In September I headed to India with 15 other women from the Love Her Wild community to take on a 10 day Stok Kangri Trek. Our goal was to reach the summit of this 6,153m mountain which sits in Ladkah, North India.

Stok Kangri is a great entry-level 6,000m trek and anyone with good fitness can attempt it even if your trekking experience is limited.

This was by far the biggest mountain I’d attempted yet, my previous treks only taking me as high as the peaks in Morocco.

And, well, things didn’t exactly go to plan….

Getting to Stok Kangri

Our team flew into Dehli from London where we had a long layover before catching our flight to Leh. We took out our roll mats, opened our books and made ourselves comfortable….helped massively by Dehli airports 24/7 Costa Coffee.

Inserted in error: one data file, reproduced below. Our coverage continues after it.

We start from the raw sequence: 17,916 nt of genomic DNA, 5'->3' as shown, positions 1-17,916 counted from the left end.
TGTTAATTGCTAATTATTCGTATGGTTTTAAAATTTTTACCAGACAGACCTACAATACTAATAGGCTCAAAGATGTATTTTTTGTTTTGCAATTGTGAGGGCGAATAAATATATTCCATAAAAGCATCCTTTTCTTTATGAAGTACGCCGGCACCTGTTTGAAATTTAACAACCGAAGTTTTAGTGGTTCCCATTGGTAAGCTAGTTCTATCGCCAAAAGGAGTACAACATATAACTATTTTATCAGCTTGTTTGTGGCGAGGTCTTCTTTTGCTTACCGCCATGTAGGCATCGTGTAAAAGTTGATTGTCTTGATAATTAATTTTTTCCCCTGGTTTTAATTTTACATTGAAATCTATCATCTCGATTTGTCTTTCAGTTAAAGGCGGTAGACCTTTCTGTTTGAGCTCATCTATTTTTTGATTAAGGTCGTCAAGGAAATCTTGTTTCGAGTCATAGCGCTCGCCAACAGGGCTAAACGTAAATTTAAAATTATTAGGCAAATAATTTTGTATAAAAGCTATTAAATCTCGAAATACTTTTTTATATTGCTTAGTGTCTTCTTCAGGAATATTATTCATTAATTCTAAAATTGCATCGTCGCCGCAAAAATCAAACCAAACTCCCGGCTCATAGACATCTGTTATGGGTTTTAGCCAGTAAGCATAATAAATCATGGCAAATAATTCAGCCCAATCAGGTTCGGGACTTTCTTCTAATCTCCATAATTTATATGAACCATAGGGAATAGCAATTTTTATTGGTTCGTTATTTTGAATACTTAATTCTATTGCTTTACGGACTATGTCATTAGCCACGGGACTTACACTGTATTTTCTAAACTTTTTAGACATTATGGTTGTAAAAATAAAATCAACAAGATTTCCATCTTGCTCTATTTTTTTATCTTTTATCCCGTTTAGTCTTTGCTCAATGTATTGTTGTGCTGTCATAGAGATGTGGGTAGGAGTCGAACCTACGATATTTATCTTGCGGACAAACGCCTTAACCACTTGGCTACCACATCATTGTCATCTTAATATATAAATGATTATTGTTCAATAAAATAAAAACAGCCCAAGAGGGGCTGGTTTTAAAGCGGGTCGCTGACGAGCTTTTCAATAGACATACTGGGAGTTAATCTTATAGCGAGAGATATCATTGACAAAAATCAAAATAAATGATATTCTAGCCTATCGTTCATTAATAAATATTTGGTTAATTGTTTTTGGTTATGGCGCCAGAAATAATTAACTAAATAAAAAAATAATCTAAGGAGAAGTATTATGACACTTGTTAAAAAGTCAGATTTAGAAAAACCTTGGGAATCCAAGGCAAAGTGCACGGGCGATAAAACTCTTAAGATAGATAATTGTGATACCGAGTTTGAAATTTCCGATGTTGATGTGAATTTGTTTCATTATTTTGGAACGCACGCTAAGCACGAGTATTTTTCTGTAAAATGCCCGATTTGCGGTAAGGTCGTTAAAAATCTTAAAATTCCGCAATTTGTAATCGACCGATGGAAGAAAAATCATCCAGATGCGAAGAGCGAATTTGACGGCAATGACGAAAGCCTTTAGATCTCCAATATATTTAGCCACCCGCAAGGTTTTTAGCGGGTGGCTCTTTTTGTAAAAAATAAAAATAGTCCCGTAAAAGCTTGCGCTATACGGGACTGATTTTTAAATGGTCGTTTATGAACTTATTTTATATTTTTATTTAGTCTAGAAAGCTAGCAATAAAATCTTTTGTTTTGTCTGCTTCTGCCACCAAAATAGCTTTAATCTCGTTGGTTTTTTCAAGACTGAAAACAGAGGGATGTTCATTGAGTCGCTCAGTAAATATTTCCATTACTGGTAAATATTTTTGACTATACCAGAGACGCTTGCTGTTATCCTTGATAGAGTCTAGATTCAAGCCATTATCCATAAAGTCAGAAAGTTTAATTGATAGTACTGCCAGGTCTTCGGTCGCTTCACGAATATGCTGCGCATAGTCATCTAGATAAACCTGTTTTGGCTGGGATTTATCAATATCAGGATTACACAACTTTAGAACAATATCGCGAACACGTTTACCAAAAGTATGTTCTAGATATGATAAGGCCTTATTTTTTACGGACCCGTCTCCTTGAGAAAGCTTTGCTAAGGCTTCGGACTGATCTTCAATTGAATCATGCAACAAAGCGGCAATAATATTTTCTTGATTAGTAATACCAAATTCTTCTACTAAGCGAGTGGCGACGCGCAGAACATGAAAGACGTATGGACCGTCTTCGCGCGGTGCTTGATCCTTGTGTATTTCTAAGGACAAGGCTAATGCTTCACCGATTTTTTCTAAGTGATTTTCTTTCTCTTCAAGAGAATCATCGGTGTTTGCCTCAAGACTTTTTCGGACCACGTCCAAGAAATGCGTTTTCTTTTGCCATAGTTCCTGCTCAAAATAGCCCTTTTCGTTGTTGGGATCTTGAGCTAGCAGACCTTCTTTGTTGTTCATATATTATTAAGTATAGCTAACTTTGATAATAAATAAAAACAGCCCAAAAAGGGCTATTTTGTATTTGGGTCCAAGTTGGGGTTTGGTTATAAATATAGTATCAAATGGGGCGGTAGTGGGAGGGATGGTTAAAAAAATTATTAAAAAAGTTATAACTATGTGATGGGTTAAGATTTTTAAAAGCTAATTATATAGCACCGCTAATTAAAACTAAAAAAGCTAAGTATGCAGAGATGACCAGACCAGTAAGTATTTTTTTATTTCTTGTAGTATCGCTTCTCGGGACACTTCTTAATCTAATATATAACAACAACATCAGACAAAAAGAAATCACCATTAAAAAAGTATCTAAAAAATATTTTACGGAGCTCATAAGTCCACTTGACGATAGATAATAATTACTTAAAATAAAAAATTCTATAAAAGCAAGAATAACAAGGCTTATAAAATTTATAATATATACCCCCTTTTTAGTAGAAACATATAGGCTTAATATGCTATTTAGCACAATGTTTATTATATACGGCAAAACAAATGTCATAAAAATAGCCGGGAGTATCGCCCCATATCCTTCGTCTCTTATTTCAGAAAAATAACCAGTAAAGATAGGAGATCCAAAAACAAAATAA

As soon as we got out of the airport in Leh (which is heavily guarded as it’s a military airport) we could see Stok Kangri in the distance looking intimidating.

We had 2 nights in Leh to acclimatise (we were now 3,500m up) so rested, double checked our kit and ate a lot of food….hard to resist when a curry in town will set you back just a couple of ££ a dish.

We stayed at Mahey Retreat and were well looked after.

Starting the Stok Kangri expedition

Most climbers attempt to reach Stok Kangri expedition base camp in 2-3 days from Stok Village. This does not leave much time for acclimatisation, making a tough climb even tougher!

Our group was instead taking a 7-day trek to base camp leaving more time for acclimatisation and more time to enjoy the beautiful surroundings. This also meant that we were on a really quiet trail. We only passed 3 hikers on our way to base camp.

Our trek began in a teeny tiny village (basically a farm) called Choksi. We walked through the valley, heading further into the mountains.

When the Stok Kangri Trek started to go wrong

By afternoon disaster had struck. We’d had nothing but clear weather but suddenly the rain came in. Fast!